Monday, May 24, 2010

Projections are key to drafting

The madness preceding the National Football League and National Basketball Association drafts is a unmitigated sickness with which we'll just likely will have to deal.

The conversations about the talents of potential draftees is cool. However, anyone who even hints of knowing, on May 24, which players will be selected when and by whom on June 24 is fooling themselves.

OK, I might bet a couple of pennies that Washington will use the draft's No. 1 choice overall on Kentucky's John Wall. After that, forget it. There are too many unknowns (i.e., trades, workout impressions, behavior, off-the-wall selections) the day before the draft, much less a month prior, to have a true clue.

Yet, here's what makes draft success such a difficult assignment. It's not what you are looking at now, but what you foresee in the future.
It's tricky enough to judge how good players are now, especially after seeing some of them for just one collegiate season, much less how good they'll be four years from now.

Talk about unknowns! If you have any kids, this needs no explanation. If you don't, look back at your life five years ago and remember what you projected for your life today.

If I ever were given the opportunity to make one of those draft calls, I'd be looking for an obvious advantage. Some players will be Paul Bunyan strong. Some will be Usain Bolt speedy. Some will be Tyreke Evans big and strong. Another will be Chris Paul-Rajon Rondo quick. There has to be some attribute that makes a player stand out. Some can have Stephen Curry-ridiculous, lights-out shooting ability. And Curry also has other crazy skills.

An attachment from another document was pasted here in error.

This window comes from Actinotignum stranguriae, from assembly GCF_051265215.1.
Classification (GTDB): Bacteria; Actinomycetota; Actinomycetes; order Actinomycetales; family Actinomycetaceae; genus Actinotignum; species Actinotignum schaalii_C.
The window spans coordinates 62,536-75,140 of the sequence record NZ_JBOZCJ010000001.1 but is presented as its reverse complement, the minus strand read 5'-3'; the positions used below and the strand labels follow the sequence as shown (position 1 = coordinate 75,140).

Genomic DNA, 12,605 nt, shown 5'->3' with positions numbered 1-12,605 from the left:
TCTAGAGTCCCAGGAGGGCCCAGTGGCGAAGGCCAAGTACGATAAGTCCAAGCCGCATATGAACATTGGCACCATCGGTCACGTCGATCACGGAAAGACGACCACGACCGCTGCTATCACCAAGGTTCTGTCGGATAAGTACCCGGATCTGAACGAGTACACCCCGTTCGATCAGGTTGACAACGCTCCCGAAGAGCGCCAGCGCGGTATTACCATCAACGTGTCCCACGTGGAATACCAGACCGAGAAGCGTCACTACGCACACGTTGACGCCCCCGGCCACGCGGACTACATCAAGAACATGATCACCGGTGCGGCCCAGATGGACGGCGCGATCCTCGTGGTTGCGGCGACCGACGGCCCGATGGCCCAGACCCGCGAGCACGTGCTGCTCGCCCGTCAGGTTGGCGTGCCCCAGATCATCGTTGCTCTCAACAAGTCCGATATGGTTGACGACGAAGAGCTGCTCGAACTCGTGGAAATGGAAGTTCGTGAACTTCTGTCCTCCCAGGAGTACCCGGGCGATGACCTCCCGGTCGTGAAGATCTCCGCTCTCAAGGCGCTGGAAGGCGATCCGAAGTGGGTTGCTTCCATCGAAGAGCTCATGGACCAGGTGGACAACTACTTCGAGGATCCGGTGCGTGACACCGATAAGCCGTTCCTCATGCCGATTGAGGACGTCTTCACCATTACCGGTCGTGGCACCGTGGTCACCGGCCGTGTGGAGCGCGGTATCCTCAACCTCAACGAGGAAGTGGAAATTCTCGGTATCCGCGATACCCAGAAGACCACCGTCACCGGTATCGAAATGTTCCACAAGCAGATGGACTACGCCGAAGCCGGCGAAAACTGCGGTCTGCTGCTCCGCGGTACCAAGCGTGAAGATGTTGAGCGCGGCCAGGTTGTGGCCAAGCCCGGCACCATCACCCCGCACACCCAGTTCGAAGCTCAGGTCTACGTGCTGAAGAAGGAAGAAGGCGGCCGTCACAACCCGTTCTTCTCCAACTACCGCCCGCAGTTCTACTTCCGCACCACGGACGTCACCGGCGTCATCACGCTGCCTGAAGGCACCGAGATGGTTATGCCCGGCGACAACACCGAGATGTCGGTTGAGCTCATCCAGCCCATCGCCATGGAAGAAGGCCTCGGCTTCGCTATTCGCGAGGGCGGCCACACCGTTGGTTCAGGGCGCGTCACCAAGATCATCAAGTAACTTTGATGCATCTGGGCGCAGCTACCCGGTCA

Speaking of unknowns, how many of us believed following Cleveland's blowout victory in Boston in Game Three of the Eastern Conference semifinal series, LeBron James would appear to have one foot out of Ohio? And Mike Brown would have both feet removed from the Cavaliers leadership by owner Dan Gilbert.

Brown won 127 games during the past two regular seasons and was fired Sunday night. Granted, the Cavs did not get to the NBA Finals, much less win the title.

Brown was a victim of expectations he helped create with the regular-season success. Couple that with James' impending free-agency and running into a Boston Celtics squad playing at an incredible and heretofore unforeseen level, Brown was in the wrong place at the wrong time.

And remember, Brown was the 2008-09 NBA Coach of the Year.

Clearly, Brown's offensive approach left much to be desired and why he kicked J.J. Hickson's athletic butt to the curb, I do not know. But that seems like a lot of success only for a guy to get canned. That's the frigid way of the pro sports world.

Moreover, how does Cleveland land a coach - especially one with other options - without knowing if James will return. That might be an influential factor, most would say.

While on the coaching carousel, it was the 2006-2007 season in which the Boston Celtics and coach Doc Rivers fashioned a 24-58 record.
Way back then, there were many Boston fans and journalists who believed Rivers was incapable of leading the Celtics back to glory. They wanted Rivers fired and if General Manager Danny Ainge could get a ticket on the bus out of time, so be it.

The Celtics spent the 2007-08 season winning the NBA title and I wouldn't bet against them winning the 2009-2010 championship. Not after the defense they've played during these playoffs. They could be arrested for what they've done to Cleveland and now are doing to Orlando.

This squad, under the guidance of the coach many wanted fired, have been the epitome of the word, 'team.'

My pick of two conference final sweeps went down the drain Sunday night when Amare Stoudamire showed his wares and the Lakers suddenly couldn't handle Phoenix's zone in Game Three of the West finals. L.A leads, 2-1, going into Tuesday night's Game Four.

I still like the Lakers to win the series and advance to an NBA Finals collision with the Celtics.

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